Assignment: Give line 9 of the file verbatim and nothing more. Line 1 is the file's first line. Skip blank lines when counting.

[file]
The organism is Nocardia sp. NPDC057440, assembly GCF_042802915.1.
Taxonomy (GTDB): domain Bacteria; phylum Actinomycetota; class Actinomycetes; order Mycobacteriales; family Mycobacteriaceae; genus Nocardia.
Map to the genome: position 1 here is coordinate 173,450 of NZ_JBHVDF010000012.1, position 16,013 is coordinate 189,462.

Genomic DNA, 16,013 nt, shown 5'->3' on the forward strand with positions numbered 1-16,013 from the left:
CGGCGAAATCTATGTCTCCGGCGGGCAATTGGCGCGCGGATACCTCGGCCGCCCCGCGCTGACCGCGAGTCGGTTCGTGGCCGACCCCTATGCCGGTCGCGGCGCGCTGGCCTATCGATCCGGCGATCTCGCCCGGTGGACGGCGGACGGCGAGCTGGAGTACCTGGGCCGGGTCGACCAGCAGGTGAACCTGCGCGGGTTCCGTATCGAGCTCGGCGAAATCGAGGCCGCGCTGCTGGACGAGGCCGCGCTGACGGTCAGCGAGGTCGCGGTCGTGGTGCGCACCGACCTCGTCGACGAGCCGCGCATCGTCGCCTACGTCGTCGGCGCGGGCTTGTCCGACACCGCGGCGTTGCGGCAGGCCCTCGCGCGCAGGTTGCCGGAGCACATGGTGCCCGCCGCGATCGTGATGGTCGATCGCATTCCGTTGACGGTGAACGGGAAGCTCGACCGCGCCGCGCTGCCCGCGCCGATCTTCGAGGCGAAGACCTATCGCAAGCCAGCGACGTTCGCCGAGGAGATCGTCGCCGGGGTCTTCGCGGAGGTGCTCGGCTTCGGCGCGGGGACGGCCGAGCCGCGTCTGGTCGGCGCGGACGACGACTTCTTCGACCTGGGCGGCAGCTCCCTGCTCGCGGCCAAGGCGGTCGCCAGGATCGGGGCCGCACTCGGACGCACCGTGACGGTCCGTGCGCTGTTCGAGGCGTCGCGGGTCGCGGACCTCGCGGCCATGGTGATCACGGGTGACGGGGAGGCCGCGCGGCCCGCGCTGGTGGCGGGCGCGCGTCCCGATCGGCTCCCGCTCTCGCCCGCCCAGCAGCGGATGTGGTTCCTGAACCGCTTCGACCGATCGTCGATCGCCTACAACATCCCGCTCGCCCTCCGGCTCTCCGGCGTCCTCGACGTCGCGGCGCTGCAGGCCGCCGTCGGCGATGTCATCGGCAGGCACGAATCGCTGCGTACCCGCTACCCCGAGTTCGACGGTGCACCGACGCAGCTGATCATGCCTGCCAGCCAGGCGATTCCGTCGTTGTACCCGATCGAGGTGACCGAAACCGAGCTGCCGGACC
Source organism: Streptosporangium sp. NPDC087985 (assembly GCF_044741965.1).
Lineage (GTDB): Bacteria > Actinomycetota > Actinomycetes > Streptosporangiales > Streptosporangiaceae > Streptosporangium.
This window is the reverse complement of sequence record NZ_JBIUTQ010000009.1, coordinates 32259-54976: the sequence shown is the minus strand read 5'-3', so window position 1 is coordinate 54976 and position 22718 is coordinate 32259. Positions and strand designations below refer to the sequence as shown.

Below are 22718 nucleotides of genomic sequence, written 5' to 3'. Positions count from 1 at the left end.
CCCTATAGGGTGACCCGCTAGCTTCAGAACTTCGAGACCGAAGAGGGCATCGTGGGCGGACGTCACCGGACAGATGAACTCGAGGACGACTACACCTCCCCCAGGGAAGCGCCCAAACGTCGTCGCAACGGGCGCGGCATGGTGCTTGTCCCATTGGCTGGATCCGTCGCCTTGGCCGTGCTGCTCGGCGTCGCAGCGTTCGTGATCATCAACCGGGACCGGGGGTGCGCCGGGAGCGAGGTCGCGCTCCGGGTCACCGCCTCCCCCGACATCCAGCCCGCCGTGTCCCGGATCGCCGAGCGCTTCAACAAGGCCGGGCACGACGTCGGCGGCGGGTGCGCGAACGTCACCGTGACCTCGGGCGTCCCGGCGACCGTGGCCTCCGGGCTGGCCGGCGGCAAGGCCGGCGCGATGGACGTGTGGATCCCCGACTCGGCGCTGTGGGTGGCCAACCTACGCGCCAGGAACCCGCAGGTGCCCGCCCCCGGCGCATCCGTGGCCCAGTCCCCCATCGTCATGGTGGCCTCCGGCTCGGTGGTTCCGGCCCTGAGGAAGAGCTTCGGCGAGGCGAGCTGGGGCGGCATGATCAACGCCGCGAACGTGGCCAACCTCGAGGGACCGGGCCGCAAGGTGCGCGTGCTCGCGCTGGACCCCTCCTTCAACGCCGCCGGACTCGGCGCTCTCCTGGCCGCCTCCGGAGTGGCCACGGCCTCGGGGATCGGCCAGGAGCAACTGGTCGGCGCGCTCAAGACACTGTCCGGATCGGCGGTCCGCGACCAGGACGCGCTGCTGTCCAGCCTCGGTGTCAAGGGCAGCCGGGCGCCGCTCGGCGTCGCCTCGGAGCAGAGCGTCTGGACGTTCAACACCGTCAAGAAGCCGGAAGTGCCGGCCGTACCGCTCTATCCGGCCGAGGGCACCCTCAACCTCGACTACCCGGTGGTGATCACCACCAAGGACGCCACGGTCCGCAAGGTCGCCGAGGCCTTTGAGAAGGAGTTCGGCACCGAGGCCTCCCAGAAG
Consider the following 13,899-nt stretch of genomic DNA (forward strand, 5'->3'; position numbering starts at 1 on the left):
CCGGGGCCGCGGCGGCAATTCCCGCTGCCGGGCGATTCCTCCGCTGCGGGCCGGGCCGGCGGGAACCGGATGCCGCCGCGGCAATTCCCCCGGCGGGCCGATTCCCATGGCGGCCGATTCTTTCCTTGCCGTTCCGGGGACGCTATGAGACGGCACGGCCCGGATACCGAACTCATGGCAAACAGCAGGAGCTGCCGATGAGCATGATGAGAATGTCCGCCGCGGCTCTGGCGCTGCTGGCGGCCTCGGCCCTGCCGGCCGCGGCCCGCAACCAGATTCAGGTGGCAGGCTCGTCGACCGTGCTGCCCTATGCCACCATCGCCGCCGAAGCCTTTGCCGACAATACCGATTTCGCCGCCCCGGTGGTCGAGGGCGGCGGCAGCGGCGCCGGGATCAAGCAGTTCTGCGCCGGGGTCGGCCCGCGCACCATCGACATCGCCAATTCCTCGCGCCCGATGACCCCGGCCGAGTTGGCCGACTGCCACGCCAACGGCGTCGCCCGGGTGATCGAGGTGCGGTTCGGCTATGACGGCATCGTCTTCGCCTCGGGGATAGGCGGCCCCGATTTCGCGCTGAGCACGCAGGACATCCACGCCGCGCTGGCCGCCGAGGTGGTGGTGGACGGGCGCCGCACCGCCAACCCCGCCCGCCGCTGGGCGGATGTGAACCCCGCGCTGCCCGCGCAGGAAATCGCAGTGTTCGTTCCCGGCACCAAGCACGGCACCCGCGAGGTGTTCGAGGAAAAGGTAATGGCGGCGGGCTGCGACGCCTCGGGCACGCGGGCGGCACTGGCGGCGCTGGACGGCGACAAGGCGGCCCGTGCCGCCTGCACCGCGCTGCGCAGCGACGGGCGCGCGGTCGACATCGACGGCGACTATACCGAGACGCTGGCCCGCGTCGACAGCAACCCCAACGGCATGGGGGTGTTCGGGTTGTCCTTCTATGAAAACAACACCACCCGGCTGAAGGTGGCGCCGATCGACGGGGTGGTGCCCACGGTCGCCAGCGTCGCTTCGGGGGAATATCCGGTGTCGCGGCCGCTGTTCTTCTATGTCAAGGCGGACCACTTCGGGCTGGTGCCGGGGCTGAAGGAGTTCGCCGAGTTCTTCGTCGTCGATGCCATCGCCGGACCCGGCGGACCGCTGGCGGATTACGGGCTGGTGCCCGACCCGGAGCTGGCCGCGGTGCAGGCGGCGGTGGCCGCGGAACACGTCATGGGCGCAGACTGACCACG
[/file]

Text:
Below are 22718 nucleotides of genomic sequence, written 5' to 3'. Positions count from 1 at the left end.